A portion of a personal computer network that is capable of carrying the majority of website traffic on the network at higher speeds. Backbone networks may themselves be multilevel, incorporating low-capacity terrestrial links, high-capacity terrestrial links, and satellite links. This ring could represent the minimum price of WAN circuits, compromised by an initial estimate of big traffic flows, and possibly some quite certain delay needs (despite the fact that this is uncommon, with notable exceptions becoming higher-efficiency networks). Although there are an infinite number of methods in which network designers can construct backbone networks, there are really only 3 fundamental architectures that can be combined in distinct ways.
The core layer is the element of the backbone that connects the distinct BNs with each other, often from constructing to building. The pieces of the network connections (for example: ethernet, wireless) that bring these departments collectively is typically described as network backbone. Of course the capacity of the backbone is supposed to be greater than that of the networks it serves.
Each of these LANs and WLANs are connected into a switch for that floor, thus forming a switched backbone on each floor. Each of these ATMs appear to be superior alternatives for desktop connections when ATM backbone networks are utilized. The technologies operate by offering a high speed circuit that is shared amongst all computer systems on the LAN or backbone network.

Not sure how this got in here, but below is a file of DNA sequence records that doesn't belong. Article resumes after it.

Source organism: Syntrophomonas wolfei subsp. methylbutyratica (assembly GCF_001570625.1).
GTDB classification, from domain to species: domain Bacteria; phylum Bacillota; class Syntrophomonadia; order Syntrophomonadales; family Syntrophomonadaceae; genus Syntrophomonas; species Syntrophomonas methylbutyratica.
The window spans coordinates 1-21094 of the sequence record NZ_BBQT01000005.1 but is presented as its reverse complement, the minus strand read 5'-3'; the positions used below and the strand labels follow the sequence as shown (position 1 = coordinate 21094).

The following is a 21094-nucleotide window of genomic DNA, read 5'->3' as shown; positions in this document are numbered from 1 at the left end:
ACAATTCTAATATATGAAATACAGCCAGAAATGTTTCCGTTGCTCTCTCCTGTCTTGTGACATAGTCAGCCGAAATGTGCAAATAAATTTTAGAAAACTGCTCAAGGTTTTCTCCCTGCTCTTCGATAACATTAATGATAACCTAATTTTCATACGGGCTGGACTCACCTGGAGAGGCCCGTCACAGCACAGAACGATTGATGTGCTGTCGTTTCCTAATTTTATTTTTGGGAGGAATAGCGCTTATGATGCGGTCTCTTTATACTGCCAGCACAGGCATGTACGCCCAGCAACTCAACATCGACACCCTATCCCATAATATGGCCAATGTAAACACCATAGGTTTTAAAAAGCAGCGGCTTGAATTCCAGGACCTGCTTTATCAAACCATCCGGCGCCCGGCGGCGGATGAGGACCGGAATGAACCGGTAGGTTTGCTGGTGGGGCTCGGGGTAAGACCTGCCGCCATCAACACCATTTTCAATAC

In the above image, performed by Donna Cox and Robert Patterson of the NCSA, is a visual representation of what an Internet backbone in the United States. Most organizations now use switched backbones in which all network devices for 1 part of the developing are physically situated in the same room, often in a rack of gear. Routers connect two or extra LANs that use the very same or distinctive data hyperlink protocols, but the very same network protocol. The purpose of the backbone is to connect regional distribution networks and, in some instances, to supply connectivity to other peer networks.
Efficiency and Scalibility: the backbone will have to have a much greater bandwidth than the access networks feeders. Strictly speaking, hubs are not considered portion of a backbone network, but are normally repeaters or amplifiers. This kind of backbone is very easily scalable considering the fact that new layers of devices can be added with no troubles. A backbone network is a higher speed network that connects quite a few networks in a single corporation or government site.